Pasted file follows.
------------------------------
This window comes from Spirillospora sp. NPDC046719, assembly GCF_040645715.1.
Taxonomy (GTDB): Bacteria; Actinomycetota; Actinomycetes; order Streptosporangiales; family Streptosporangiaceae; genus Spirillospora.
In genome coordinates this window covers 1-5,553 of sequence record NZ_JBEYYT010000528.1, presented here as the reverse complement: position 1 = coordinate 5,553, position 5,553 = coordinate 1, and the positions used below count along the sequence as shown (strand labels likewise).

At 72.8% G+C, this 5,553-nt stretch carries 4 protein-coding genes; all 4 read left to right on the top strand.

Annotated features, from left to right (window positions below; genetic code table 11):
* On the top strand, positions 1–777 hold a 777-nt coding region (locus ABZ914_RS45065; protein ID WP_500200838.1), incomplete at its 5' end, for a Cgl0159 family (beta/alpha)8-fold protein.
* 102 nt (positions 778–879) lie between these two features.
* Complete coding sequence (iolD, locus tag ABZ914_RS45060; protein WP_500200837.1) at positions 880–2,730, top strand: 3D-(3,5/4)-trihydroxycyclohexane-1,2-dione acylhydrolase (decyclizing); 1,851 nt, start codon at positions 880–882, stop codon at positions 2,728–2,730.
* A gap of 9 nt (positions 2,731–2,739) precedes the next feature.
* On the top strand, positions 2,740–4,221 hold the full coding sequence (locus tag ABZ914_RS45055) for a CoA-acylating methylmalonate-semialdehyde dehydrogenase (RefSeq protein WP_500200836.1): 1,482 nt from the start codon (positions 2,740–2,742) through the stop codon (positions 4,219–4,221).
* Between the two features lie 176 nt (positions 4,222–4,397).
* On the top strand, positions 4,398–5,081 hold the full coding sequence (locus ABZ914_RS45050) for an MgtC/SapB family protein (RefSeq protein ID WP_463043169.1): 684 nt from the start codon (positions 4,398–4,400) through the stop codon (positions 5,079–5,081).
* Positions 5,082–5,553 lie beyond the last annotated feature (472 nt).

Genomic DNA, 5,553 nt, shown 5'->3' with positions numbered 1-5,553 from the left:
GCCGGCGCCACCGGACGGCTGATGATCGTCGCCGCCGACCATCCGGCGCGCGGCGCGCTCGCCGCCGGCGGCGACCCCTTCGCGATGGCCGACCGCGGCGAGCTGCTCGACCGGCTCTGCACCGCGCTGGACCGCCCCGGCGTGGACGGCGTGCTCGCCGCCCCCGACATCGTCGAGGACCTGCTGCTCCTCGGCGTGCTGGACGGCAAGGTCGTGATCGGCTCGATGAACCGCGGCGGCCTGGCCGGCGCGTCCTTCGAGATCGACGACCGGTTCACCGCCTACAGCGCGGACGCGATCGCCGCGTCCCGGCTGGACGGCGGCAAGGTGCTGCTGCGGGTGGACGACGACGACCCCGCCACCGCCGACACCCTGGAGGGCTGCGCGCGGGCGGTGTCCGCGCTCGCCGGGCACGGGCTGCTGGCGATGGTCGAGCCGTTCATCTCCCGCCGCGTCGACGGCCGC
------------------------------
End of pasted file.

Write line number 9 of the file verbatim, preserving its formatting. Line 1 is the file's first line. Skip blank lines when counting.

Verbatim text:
* A gap of 9 nt (positions 2,731–2,739) precedes the next feature.